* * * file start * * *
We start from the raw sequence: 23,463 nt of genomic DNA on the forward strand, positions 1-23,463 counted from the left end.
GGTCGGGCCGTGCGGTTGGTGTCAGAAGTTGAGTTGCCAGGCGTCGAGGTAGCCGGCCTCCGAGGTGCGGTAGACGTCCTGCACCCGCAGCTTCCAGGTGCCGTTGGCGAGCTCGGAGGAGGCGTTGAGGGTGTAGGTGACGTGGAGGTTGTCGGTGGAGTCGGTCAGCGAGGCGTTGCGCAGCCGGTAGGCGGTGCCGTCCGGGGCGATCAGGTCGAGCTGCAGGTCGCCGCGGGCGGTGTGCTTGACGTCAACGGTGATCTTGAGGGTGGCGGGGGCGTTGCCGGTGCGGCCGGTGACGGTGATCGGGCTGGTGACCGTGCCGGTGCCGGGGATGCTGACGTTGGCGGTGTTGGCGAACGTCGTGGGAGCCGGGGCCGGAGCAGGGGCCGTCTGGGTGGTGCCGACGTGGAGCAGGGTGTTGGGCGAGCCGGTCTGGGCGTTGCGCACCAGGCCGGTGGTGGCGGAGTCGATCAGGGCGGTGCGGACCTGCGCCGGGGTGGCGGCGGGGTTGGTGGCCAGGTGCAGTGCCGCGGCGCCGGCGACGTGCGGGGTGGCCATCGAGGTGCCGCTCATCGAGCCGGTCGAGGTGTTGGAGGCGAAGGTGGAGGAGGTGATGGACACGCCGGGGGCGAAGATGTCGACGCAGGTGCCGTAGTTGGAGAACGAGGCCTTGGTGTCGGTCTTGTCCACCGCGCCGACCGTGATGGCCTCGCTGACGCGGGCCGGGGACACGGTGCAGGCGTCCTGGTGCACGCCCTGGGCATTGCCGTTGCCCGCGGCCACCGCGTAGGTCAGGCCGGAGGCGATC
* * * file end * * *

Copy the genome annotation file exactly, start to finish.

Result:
We start from the raw sequence: 23,463 nt of genomic DNA on the forward strand, positions 1-23,463 counted from the left end.
GGTCGGGCCGTGCGGTTGGTGTCAGAAGTTGAGTTGCCAGGCGTCGAGGTAGCCGGCCTCCGAGGTGCGGTAGACGTCCTGCACCCGCAGCTTCCAGGTGCCGTTGGCGAGCTCGGAGGAGGCGTTGAGGGTGTAGGTGACGTGGAGGTTGTCGGTGGAGTCGGTCAGCGAGGCGTTGCGCAGCCGGTAGGCGGTGCCGTCCGGGGCGATCAGGTCGAGCTGCAGGTCGCCGCGGGCGGTGTGCTTGACGTCAACGGTGATCTTGAGGGTGGCGGGGGCGTTGCCGGTGCGGCCGGTGACGGTGATCGGGCTGGTGACCGTGCCGGTGCCGGGGATGCTGACGTTGGCGGTGTTGGCGAACGTCGTGGGAGCCGGGGCCGGAGCAGGGGCCGTCTGGGTGGTGCCGACGTGGAGCAGGGTGTTGGGCGAGCCGGTCTGGGCGTTGCGCACCAGGCCGGTGGTGGCGGAGTCGATCAGGGCGGTGCGGACCTGCGCCGGGGTGGCGGCGGGGTTGGTGGCCAGGTGCAGTGCCGCGGCGCCGGCGACGTGCGGGGTGGCCATCGAGGTGCCGCTCATCGAGCCGGTCGAGGTGTTGGAGGCGAAGGTGGAGGAGGTGATGGACACGCCGGGGGCGAAGATGTCGACGCAGGTGCCGTAGTTGGAGAACGAGGCCTTGGTGTCGGTCTTGTCCACCGCGCCGACCGTGATGGCCTCGCTGACGCGGGCCGGGGACACGGTGCAGGCGTCCTGGTGCACGCCCTGGGCATTGCCGTTGCCCGCGGCCACCGCGTAGGTCAGGCCGGAGGCGATC